Arranging the order of the recorded program involves several considerations taken into account by any sensitive performer including chronological order, dynamic level, key relationships, pacing, and poetical themes. We find that mixing up the chronological order creates a slight ‘whiplash effect’ for the listener in terms of style, harmonic language and use of dissonance. For that reason, we nearly always perform more rhythmically active and less harmonically complex pieces at the beginning of the program. But we like to arrange the recorded program like a live concert with a progressive theme and with stylistic contrast so as to retain the interest of the listener.
Key relationship is a subtle touch but an important consideration that affects the listener on a subliminal level. Moving smoothly from one piece to another involves careful planning that sometimes includes finding the perfect instrumental interlude that serves a tonal function but also will create or maintain the proper mood. Fortunately, our 16th century antecedents thought of this and left behind a wealth of recercars, fantasias, preludes and dances that were designed for the purpose. Of course, finding the right connective piece involves playing through hundreds of examples.
Our current project highlights the music of Bartolomeo Tromboncino (c1470 – 1535) and contrasts his music with that of Hippolito Tromboncino (flourished 1545 – 1550 ), a possible relation and a lesser-known representative of the next generation, both chronologically and stylistically. Sandwiched in between the two Tromboncini, we decided upon several madrigals by Philippe Verdelot (c1480 – 1550), the first serious composer of the Italian madrigal. Verdelot’s music for voice and lute is found the Intavolatura de li madrigali di Verdelotto da cantare et sonare nel lauto, intavolati per Messer Adriano, published by Scotto in 1536. A second edition published in 1540 identifies the mysterious Messer Adriano as Adrian Willaert.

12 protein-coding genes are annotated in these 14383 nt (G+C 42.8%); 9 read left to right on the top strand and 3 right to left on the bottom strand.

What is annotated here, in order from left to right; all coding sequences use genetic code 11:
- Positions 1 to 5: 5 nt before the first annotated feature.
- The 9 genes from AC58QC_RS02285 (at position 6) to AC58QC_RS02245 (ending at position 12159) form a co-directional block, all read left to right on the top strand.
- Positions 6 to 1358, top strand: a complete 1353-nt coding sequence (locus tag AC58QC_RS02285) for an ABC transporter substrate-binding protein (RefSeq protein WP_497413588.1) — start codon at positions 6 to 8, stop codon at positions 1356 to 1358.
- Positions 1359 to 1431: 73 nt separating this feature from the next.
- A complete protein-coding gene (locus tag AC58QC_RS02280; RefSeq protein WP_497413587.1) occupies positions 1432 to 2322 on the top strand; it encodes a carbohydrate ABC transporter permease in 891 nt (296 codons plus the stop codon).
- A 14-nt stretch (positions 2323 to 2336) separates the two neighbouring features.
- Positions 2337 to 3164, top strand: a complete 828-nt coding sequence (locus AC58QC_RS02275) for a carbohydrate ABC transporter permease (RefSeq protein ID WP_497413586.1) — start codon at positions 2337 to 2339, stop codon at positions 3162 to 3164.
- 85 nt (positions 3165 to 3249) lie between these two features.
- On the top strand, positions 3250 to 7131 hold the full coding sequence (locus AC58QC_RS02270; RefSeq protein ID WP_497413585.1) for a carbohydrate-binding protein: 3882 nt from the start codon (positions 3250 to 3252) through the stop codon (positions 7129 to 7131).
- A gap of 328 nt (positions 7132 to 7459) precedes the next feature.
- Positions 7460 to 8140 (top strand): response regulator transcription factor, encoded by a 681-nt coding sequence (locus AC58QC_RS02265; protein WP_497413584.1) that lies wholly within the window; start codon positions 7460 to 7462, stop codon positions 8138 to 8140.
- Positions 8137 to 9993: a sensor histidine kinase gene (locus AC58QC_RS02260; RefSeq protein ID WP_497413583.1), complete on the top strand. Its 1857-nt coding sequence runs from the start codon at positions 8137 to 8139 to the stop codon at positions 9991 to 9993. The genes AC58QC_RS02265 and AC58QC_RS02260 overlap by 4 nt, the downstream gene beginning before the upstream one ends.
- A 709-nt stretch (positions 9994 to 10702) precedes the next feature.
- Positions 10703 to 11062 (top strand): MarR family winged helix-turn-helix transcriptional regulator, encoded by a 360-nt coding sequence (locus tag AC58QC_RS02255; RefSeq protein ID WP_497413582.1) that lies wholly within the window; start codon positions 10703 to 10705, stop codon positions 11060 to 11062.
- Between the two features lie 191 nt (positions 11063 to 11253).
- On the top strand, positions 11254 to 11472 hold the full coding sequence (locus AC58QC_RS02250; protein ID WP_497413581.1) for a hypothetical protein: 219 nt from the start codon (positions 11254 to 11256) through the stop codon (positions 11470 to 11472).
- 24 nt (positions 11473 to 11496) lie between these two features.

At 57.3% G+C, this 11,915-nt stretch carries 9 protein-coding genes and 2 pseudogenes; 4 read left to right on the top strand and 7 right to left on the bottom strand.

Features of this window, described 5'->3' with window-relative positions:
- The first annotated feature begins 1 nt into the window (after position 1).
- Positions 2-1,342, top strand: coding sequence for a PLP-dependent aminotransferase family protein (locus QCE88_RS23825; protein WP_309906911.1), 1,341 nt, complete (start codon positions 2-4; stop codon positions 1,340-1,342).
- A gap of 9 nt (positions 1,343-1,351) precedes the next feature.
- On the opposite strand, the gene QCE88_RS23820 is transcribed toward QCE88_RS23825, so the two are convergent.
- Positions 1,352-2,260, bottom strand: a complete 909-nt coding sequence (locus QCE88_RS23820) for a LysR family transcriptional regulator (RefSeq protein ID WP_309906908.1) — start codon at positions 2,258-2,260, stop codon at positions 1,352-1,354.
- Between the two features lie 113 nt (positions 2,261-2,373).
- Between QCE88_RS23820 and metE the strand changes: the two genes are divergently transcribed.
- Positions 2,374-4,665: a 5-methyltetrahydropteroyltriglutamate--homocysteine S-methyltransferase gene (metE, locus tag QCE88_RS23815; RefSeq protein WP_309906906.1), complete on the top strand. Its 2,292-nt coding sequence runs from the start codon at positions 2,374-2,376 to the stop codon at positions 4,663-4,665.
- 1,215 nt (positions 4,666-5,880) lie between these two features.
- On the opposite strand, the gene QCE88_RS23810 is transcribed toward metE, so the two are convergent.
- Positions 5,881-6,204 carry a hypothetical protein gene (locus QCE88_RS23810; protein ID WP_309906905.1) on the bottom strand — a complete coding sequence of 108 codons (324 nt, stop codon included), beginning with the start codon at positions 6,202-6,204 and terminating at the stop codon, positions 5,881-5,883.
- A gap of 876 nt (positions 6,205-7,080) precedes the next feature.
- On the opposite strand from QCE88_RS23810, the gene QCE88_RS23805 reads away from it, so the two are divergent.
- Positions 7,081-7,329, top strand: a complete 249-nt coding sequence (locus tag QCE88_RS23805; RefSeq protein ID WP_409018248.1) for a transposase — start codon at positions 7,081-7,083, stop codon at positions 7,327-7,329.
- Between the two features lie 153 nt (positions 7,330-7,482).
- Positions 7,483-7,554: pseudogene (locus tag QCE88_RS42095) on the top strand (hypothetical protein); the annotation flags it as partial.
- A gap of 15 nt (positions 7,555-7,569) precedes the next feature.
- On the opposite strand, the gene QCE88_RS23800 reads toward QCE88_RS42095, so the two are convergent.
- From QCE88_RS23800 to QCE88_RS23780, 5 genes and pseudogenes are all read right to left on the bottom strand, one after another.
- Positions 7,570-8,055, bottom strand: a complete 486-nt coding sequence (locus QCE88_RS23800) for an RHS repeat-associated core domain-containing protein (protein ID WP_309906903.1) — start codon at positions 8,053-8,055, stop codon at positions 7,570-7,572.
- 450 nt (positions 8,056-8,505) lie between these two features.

Verdelot published his Il Primo Libro di Madrigali, a book of four-part madrigals, in 1533. The subsequent 1536 publication presents intabulations from Verdelot’s book arranged for solo voice and lute in fairly pedestrian settings. We found it necessary to refer to the original vocal parts for a clear picture of the music but encountered a challenge in the application of accidentals in the music, what many call musica ficta but is really musica recta, or fixing the score with the information everyone knows to be true. Frequently, the problem was resolved by trusting the decisions that were made in the 1536 publication for lute, since there is no ambiguity in the description of the desired note in lute tablatures. But 16th century publications of music are rife with errors and misprints and, in the end, we applied accidentals to our own taste based on our research into the conventions of the period.
Continuing our selection of previews from our new CD, we offer our full recording of Con lagrime e sospir’ by Verdelot. A rather short song with only one verse, while recording it we decided spontaneously to extend the length of the song with improvised embellishments. You can hear the results here.